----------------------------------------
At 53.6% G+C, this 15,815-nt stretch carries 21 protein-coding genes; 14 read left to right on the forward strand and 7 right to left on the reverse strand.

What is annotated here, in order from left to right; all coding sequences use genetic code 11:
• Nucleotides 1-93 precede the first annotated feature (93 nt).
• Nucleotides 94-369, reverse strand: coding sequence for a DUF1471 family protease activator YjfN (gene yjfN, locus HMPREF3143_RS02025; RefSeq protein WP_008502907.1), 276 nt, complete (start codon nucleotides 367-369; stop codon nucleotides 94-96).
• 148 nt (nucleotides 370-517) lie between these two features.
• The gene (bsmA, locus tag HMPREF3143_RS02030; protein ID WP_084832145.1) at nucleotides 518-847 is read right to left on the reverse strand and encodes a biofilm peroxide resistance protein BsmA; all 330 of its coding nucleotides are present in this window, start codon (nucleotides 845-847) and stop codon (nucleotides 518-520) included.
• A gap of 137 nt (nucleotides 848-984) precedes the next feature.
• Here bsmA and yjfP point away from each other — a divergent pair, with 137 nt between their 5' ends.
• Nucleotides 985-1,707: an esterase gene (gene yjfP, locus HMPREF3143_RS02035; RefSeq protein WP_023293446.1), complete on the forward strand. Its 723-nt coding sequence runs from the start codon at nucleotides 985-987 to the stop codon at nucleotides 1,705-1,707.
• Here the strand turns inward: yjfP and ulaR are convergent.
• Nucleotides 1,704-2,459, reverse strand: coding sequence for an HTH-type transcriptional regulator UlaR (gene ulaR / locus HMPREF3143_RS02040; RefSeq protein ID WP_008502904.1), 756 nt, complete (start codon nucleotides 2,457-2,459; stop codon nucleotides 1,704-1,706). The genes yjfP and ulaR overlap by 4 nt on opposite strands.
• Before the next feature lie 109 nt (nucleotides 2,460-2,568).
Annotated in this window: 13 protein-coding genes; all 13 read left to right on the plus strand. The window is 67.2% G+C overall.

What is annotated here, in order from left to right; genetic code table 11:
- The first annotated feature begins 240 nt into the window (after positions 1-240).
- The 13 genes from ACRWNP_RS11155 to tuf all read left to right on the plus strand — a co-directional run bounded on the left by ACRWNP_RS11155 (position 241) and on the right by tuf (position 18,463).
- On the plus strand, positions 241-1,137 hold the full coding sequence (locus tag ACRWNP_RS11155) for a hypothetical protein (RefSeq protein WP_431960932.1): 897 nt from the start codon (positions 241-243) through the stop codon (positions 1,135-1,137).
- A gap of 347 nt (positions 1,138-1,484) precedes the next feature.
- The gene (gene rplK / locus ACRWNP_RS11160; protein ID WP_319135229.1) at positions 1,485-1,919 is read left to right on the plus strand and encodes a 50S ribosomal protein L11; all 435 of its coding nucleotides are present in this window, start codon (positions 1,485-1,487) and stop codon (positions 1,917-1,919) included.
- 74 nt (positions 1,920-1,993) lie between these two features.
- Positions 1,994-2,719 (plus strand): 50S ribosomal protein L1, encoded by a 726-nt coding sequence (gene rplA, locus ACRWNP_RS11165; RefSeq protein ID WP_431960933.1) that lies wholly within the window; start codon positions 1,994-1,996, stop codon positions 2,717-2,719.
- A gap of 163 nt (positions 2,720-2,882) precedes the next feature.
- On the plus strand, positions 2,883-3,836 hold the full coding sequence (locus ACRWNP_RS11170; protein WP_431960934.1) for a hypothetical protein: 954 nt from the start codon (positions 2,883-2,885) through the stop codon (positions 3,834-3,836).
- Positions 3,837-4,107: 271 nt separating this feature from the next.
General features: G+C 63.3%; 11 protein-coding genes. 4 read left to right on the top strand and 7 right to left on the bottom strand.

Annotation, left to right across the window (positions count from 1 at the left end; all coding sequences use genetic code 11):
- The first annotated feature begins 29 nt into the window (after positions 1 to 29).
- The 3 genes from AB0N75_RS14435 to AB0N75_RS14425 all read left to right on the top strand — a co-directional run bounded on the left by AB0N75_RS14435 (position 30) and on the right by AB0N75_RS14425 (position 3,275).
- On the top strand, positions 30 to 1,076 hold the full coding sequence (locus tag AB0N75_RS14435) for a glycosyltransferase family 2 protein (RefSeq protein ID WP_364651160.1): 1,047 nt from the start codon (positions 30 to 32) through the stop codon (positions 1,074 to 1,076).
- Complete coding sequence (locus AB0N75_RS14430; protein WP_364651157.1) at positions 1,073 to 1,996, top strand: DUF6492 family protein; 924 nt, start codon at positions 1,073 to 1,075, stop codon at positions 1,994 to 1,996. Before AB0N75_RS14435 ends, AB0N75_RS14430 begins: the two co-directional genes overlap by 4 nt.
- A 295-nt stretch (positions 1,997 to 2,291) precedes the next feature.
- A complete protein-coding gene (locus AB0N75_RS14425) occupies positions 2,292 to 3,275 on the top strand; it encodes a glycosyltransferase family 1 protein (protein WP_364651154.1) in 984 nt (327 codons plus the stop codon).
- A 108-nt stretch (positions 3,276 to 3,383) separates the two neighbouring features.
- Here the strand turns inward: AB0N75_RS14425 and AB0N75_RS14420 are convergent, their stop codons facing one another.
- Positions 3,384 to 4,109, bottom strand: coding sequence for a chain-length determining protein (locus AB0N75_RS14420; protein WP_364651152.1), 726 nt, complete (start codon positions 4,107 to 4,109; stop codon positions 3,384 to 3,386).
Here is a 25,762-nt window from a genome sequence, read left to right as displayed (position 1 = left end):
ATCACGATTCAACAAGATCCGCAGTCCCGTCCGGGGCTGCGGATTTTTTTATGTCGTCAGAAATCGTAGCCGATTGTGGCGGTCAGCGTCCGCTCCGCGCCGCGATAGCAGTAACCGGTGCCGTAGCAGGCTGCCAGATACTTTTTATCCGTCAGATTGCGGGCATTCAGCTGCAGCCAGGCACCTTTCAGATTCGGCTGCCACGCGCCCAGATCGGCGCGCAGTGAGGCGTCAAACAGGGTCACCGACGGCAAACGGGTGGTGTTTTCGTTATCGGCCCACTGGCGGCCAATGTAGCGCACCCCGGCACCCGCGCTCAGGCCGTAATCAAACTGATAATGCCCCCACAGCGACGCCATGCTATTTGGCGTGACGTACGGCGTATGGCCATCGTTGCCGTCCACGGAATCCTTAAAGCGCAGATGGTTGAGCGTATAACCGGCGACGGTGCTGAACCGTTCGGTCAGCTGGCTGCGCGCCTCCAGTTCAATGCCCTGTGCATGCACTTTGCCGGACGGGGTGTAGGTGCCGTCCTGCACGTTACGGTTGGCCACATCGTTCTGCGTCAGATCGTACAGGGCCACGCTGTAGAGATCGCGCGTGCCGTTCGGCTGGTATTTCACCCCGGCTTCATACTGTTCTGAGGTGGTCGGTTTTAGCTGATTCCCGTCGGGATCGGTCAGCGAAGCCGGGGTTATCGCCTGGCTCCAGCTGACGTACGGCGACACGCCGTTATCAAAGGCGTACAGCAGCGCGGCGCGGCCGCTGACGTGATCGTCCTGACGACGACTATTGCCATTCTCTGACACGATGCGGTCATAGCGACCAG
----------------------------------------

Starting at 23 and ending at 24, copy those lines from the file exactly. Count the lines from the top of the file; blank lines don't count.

- On the plus strand, positions 2,883-3,836 hold the full coding sequence (locus ACRWNP_RS11170; protein WP_431960934.1) for a hypothetical protein: 954 nt from the start codon (positions 2,883-2,885) through the stop codon (positions 3,834-3,836).
- Positions 3,837-4,107: 271 nt separating this feature from the next.